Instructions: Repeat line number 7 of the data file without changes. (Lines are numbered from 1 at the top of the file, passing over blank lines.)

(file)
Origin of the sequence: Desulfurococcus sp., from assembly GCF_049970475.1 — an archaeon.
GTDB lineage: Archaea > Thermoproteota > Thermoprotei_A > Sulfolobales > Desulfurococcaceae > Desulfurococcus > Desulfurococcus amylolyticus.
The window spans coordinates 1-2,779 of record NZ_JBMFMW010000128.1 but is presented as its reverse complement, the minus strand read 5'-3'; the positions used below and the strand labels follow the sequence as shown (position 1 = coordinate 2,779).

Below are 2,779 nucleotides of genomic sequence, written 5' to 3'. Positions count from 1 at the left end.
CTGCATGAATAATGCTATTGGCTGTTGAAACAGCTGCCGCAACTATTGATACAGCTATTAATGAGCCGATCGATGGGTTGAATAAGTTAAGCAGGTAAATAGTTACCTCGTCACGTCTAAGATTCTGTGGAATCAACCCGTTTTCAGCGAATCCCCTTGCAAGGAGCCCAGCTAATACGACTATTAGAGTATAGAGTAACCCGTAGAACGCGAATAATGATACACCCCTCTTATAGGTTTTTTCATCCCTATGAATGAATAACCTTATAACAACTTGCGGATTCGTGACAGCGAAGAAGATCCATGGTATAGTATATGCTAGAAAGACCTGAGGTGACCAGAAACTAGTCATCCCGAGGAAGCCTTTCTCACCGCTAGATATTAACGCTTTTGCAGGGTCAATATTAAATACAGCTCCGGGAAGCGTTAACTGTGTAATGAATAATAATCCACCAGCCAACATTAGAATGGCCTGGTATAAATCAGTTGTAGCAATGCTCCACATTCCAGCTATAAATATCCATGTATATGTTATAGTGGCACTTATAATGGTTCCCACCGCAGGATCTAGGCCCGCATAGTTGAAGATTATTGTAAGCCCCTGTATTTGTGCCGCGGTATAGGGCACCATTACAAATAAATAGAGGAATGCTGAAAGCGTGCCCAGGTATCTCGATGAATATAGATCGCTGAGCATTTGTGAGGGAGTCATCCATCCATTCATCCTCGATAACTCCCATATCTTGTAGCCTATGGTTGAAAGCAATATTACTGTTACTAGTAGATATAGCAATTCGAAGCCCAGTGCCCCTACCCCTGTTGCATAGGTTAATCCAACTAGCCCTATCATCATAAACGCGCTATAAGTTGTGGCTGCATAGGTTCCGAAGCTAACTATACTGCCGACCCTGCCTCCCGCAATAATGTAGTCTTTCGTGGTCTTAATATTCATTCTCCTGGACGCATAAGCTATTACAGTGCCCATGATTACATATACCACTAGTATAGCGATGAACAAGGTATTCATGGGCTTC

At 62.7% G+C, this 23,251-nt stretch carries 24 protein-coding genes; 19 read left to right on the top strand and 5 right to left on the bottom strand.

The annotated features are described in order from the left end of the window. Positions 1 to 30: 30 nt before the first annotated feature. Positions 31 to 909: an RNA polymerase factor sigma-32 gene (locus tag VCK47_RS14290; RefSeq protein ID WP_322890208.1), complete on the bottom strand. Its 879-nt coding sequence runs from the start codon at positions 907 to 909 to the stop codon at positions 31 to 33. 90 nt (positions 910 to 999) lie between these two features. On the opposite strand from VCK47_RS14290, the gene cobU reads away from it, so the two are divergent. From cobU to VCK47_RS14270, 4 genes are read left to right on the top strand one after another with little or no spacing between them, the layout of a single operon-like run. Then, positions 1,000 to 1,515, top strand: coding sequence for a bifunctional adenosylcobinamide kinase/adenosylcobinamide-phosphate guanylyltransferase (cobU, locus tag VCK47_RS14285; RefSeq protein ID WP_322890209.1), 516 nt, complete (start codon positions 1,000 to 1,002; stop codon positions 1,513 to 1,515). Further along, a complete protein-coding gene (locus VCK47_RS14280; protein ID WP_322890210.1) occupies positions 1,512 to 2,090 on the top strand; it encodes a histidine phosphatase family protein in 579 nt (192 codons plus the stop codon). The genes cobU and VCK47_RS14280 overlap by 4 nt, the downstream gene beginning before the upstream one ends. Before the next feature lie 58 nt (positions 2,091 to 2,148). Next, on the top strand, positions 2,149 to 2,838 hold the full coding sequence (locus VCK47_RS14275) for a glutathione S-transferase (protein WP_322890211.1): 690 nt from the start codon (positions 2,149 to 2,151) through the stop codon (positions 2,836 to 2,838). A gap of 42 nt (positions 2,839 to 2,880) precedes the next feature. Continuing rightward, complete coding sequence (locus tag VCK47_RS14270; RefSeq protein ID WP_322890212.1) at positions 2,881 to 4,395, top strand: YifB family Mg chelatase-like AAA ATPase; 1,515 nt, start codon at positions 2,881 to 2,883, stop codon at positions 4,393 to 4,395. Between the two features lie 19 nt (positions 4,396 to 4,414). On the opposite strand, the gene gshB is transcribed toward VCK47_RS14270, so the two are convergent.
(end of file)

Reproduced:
The annotated features are described in order from the left end of the window. Positions 1 to 30: 30 nt before the first annotated feature. Positions 31 to 909: an RNA polymerase factor sigma-32 gene (locus tag VCK47_RS14290; RefSeq protein ID WP_322890208.1), complete on the bottom strand. Its 879-nt coding sequence runs from the start codon at positions 907 to 909 to the stop codon at positions 31 to 33. 90 nt (positions 910 to 999) lie between these two features. On the opposite strand from VCK47_RS14290, the gene cobU reads away from it, so the two are divergent. From cobU to VCK47_RS14270, 4 genes are read left to right on the top strand one after another with little or no spacing between them, the layout of a single operon-like run. Then, positions 1,000 to 1,515, top strand: coding sequence for a bifunctional adenosylcobinamide kinase/adenosylcobinamide-phosphate guanylyltransferase (cobU, locus tag VCK47_RS14285; RefSeq protein ID WP_322890209.1), 516 nt, complete (start codon positions 1,000 to 1,002; stop codon positions 1,513 to 1,515). Further along, a complete protein-coding gene (locus VCK47_RS14280; protein ID WP_322890210.1) occupies positions 1,512 to 2,090 on the top strand; it encodes a histidine phosphatase family protein in 579 nt (192 codons plus the stop codon). The genes cobU and VCK47_RS14280 overlap by 4 nt, the downstream gene beginning before the upstream one ends. Before the next feature lie 58 nt (positions 2,091 to 2,148). Next, on the top strand, positions 2,149 to 2,838 hold the full coding sequence (locus VCK47_RS14275) for a glutathione S-transferase (protein WP_322890211.1): 690 nt from the start codon (positions 2,149 to 2,151) through the stop codon (positions 2,836 to 2,838). A gap of 42 nt (positions 2,839 to 2,880) precedes the next feature. Continuing rightward, complete coding sequence (locus tag VCK47_RS14270; RefSeq protein ID WP_322890212.1) at positions 2,881 to 4,395, top strand: YifB family Mg chelatase-like AAA ATPase; 1,515 nt, start codon at positions 2,881 to 2,883, stop codon at positions 4,393 to 4,395. Between the two features lie 19 nt (positions 4,396 to 4,414). On the opposite strand, the gene gshB is transcribed toward VCK47_RS14270, so the two are convergent.